The investigative arm of the U.S. Department of Transportation has launched an audit into whether the Federal Transit Administration has the tools and personnel to carry out its new role overseeing the safety of Metro’s rail operations.
A 2012 audit looked broadly at the issues the agency would face if given responsibility for overseeing the safety of all the nation’s subway and light-rail systems through a network of state safety oversight agencies (SSO). But now that the FTA has taken the unprecedented step of assuming direct responsibility for the safety of Metro’s rail system, the inspector general thought a new review was warranted.
Other than a two-page letter announcing the action, the inspector general’s office said it would have no additional comment on the matter. The audit is expected to take about a year.
Never before has the FTA taken such a direct role in the safety of a subway system, and the stakes are significant. If the plan succeeds, the FTA’s intervention could be a model for how the federal government can make rail systems safer. Should it fail, it could provide fodder for critics who say the agency should not be involved.
“The Federal Transit Administration welcomes the U.S. Department of Transportation Inspector General’s audit of our actions to assume and relinquish direct safety oversight of a transit agency,” an FTA spokesman said. “The FTA took immediate steps to implement our new responsibilities and has accomplished much in the past two months.”
Those steps include appointing Sean Thompson to lead the FTA’s oversight of Metro safety, creating a website where the public can monitor Metro’s progress in addressing safety issues, and investigating a complaint about what was described as dangerous overcrowding at the Gallery Place-Chinatown Metro station in early November.
Ensuring Metro is safe for passengers has taken on new urgency since a series of incidents that began in January with a smoke calamity at L’Enfant Plaza that killed one passenger and sickened scores of others. The lack of effective safeguards in the system was further highlighted in June when an FTA inspection identified numerous safety lapses, including a lack of adequate training for workers. And in August, an investigation into the derailment of an empty Green Line train found that Metro officials had known for a month that a stretch of track was defective but failed to fix it.
In an “urgent” recommendation issued in September, the National Transportation Safety Board, which is investigating the January smoke incident, recommended that Transportation Secretary Anthony Foxx shift oversight of Metro to the Federal Railroad Administration, an agency with experience overseeing the safety of heavy-rail systems such as Amtrak. But Foxx maintained that oversight of the nation’s second-busiest subway system was better left to the FTA. The secretary promised a robust program that would include surprise inspections, accountability and an aggressive push to resolve safety concerns quickly.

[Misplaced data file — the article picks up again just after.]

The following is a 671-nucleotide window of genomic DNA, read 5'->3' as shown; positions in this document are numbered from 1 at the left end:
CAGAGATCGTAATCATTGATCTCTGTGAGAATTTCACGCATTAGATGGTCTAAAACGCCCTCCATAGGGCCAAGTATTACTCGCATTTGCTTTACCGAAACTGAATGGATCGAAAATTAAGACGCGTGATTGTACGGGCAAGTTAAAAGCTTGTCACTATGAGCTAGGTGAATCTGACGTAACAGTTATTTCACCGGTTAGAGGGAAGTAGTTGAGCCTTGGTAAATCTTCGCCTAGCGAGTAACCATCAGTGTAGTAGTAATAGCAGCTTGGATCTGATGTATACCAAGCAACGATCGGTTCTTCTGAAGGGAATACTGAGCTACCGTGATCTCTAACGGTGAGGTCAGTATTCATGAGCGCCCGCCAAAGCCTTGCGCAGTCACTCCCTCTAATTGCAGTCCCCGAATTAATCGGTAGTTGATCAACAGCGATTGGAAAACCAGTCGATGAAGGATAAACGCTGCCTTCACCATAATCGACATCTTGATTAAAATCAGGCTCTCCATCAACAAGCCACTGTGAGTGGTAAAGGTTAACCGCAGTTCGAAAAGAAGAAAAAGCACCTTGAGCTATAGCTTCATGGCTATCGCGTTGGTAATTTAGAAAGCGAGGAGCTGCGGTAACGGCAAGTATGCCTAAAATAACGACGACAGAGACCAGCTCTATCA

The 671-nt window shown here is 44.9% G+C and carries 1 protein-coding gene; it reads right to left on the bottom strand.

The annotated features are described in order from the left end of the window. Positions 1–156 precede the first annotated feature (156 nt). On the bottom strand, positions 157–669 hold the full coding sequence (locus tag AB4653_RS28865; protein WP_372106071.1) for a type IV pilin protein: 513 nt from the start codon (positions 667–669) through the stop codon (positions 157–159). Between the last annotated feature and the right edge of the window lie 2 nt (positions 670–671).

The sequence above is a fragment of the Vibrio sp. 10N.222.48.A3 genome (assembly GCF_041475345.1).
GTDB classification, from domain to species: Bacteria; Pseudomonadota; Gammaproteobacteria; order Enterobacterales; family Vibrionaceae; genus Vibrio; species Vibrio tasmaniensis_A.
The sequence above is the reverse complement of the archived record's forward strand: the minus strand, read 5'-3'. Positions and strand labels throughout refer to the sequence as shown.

The shift was an acknowledgment of the ineffectiveness of the office that previously oversaw day-to-day safety issues at Metro, the Tri-State Oversight Committee, a state-based regulator that includes representatives from Maryland, the District and Virginia. Foxx noted that the FTA oversight is only a temporary arrangement and will end when a new state oversight organization is put in place.
Still, it appears the IG’s office has concerns about whether the FTA would be any better at holding Metro accountable.
In a letter announcing the audit, Mitchell Behm, assistant inspector general for surface transportation audits, noted that even though the FTA now has additional oversight powers, it still “may face significant challenges in carrying out these new responsibilities.”
Those concerns have their roots in the 2012 audit that explored the broader question of whether the FTA was prepared to carry out safety oversight of the nation’s subways and light-rail systems.
The report, “Challenges to Improving Oversight of Rail Transit Safety and Implementing an Enhanced Federal Role,” found gaps in data collected by the FTA.
“Although basic safety incident data such as fatalities, injuries and property damage are currently captured in the [National Transit Database], the data are insufficient for FTA to effectively oversee transit safety at the national level,” the report’s authors said. They also said that uniform national standards were needed to track transit agencies’ performance.
The 2012 review also raised concerns about the level of staffing devoted to working with state safety oversight program offices that would take primary responsibility for monitoring day-to-day safety issues. The report said that even though a series of SSOs are responsible for daily safety oversight of roughly 35 light-rail and 13 heavy-rail systems, the FTA had the equivalent of 2.5 people overseeing the program, the inspector general’s review found.
FTA officials said that the number of staff members focused on safety oversight has increased significantly since the passage of legislation in 2012 giving the agency safety oversight authority. The office currently has 48 positions, 30 of which are devoted to safety. Of those, eight full-time employees are dedicated to safety oversight of Metro, and additional DOT staff members and contractors are also working as part of that team.
FTA officials added that in December 2012, the inspector general’s office noted that concerns it had regarding data collection and performance measures were addressed in the legislation giving the agency new safety authority.